China Times Group Takeover Raises Press Freedom Concerns


The International Federation of Journalists (IFJ) stands in solidarity

with its affiliate, the Association of Taiwan

Journalists (ATJ), and members of Taiwan’s

independent media in demanding that the new owners of Taiwan’s

largest media syndicate, China Times Group, make a public commitment to press

freedom and media independence.


Taiwan’s media regulatory body, the National

Communications Council (NCC), announced a conditional approval on May 27 of the

takeover of the China Times Group by the Want Want Group, after a series of

public hearings. Want Want Group is chaired by Taiwan

businessman Tsai-Eng-ming, who owns a food products conglomerate largely based

in China.


On June 12, the owners of the Want Want China Times Group sent legal

notifications to several journalists and office-holders in media rights

organisations threatening to sue them for any critical reporting of the takeover.

Recipients included Media Watch chairman Kuan Chung-Hsiang, ATJ President

Chuang Feng-Chia and Wealth magazine

editor Tien Hsi-Ju.


More than 30 media reform and human rights organisations and more than

400 news media workers in Taiwan have signed a petition, “News media is not the

tool of bosses”, condemning the takeover. The petition also condemns advertisements

published in the group’s flagship newspaper, China Times, accusing the NCC of abuse of power. The advertisements

reportedly included photos of three NCC members in a “most wanted” format.


The NCC’s decision imposed five rulings for conditions of operation of

the Want Want China Times Group. These include reappointing board members of two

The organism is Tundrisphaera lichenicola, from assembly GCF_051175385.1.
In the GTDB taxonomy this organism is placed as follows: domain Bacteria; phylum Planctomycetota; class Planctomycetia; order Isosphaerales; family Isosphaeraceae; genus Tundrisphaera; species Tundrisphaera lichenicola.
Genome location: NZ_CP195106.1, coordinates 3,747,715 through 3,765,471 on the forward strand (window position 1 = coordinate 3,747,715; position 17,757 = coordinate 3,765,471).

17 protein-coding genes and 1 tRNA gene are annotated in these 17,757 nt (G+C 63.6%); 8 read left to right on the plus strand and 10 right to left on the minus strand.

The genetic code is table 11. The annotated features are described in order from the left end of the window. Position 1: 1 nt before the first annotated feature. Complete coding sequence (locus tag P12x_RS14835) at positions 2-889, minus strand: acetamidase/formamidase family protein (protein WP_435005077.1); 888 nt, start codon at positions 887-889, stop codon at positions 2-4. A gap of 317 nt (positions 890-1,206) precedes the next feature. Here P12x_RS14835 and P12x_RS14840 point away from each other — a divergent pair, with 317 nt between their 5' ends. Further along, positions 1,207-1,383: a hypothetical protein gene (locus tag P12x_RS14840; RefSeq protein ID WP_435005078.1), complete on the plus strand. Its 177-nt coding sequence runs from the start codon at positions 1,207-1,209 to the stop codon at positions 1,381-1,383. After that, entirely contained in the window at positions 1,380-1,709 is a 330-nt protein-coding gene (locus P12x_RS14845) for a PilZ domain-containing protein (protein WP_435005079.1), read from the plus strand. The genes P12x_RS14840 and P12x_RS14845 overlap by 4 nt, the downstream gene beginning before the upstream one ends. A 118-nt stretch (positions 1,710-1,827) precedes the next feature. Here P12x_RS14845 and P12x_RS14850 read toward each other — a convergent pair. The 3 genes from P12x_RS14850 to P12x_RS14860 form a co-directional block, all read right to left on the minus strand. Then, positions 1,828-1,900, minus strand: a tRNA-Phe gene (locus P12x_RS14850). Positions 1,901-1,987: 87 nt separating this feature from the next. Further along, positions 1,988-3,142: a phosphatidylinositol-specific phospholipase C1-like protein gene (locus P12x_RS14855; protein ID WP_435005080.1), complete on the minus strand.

major television stations owned by Want Want China Times Group, China

Television Co (CTV) and the Chinese Nationalist Party-operated CTI; assurance

of independence for the board of directors of both TV stations; separate

advertising, sales and programming departments; and the establishment of an

“ethics commission” and regularly published “self-discipline” reports on their

respective websites.


Signatories to the ATJ-led petition voiced concern that the group’s response

to critical commentary and NCC regulation indicated a lack of commitment to

news media professionalism and independence. “The dignity and professional

autonomy of news media employees cannot be sacrificed and news workers cannot

be treated as sales personnel or given orders on what news to report or what to

write,” the petition said.


“The Want Want China Times Group’s attempts to intimidate journalists,

public commentators and NCC personnel call into question its attitude and commitment

to freedom of expression and the value of independent voices in Taiwan,”

IFJ Asia-Pacific Director Jacqueline

Park said. “The group needs to recognise that the role of an independent media

in a democracy is to provide a diversity of information, news and analysis, and

that media business employees must be able to provide this public good without

fear of intimidation and legal action.”


The IFJ joins the ATJ and petition signatories in calling on the owners

of the Want Want China Times Group not to override the press freedom standards

set by both the NCC and the independent reporting community in Taiwan.


For further

information contact IFJ Asia-Pacific on +612 9333 0919



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